“As a feminist, I believe feminism is about equality, not only between men and women but between all beings. Through my art, I investigate and explore the similarities and links in between these different entities.”
Interview by writer Brooke Hailey Hoffert
How does your status as a young woman influence your art?
When I document industries, I notice and feel similarities between the treatment of Nature and women. One day I was in a fish market and heard one of the fishmongers telling his colleague the fish wasn’t beautiful enough and had too many flaws because its scales weren’t taken off properly. That resonated with me as it felt like society’s ideals of beauty or ‘perfection’ might have many times operated in a similar manner. As a feminist, I believe feminism is about equality, not only between men and women but between all beings. Through my art, I investigate and explore the similarities and links in between these different entities.
Could you tell us a bit about yourself and your background? Where did you study?
I am Belgian, born and raised in Brussels. I moved to London to study at Central Saint Martins and then Goldsmiths University where I got a BAFA. I then travelled for a few months, mainly in South America. During that time I did a residency in the Atacama desert with La Wayaka Current.
It was important for me to be in remote environments after being in the city for so long. I’ve recently moved back to Brussels.
What inspired you to explore the current state of the environment through art?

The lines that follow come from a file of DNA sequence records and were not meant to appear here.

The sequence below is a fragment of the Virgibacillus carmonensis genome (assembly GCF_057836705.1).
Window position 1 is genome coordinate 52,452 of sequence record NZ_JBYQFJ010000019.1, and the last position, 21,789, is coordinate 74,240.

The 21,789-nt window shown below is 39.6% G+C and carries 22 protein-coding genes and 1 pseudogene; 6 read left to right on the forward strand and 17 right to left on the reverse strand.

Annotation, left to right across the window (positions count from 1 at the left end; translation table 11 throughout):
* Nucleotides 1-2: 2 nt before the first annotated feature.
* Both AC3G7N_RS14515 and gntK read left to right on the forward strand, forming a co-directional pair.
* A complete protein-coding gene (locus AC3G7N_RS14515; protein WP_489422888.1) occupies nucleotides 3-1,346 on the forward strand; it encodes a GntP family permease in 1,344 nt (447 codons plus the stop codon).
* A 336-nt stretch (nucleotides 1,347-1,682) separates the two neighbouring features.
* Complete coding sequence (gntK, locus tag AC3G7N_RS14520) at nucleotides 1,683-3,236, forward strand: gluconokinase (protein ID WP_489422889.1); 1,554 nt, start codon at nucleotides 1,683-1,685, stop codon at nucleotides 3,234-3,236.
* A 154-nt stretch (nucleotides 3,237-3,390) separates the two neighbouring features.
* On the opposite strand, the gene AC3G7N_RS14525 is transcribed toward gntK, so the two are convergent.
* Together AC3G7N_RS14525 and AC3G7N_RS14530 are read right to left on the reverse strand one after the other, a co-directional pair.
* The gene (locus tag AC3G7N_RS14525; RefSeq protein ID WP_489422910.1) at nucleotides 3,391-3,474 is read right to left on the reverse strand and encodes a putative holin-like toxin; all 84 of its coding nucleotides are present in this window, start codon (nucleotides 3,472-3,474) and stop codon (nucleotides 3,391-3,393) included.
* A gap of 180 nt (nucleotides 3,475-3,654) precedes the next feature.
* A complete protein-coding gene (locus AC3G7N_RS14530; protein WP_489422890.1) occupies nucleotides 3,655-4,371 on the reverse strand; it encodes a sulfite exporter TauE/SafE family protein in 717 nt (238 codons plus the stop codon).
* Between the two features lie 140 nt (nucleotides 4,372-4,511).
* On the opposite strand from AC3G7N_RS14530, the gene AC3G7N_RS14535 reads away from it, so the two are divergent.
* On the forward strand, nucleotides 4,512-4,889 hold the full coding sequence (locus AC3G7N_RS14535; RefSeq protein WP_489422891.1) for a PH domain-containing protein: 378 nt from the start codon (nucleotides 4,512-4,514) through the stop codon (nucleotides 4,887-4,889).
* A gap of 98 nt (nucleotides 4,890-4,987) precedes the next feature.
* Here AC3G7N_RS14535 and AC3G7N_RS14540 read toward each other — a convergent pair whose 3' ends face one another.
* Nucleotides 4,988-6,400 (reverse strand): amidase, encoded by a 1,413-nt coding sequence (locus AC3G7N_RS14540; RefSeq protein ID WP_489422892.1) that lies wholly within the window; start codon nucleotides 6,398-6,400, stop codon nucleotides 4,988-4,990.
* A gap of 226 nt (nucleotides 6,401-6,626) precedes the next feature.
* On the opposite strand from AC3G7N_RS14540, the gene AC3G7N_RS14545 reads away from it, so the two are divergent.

Artists I find inspiring are those that shift my way of thinking and bring about awareness towards a subject matter. Experiencing such kinds of works leave me with strong emotions which I believe is pretty powerful. I think art can be an incredible language to create empathy. I find performance art particularly inspiring in its ability to produce empathy through the use of ones body as a point of relativeness between viewer and performer. When I see performers who push their bodies, it’s impossible for me to be apathetic, specifically when it comes to durational performances, where the physical body is challenged. Through my work, I explore ways of creating a point of relativeness between the viewer and subject. I use the body as a meeting point between viewer and Nature and aim to create something which is relatable instead of unreachable. I’m interested in working with all senses of the body with a strong emphasis on textures so that the subject may be felt rather than illustrated. I see my work as a contribution to, hopefully, creating a form of empathy, and raise awareness about this incredible Earth that we live on.
Tell us a bit about how you spend your day / studio routine? What is your studio like?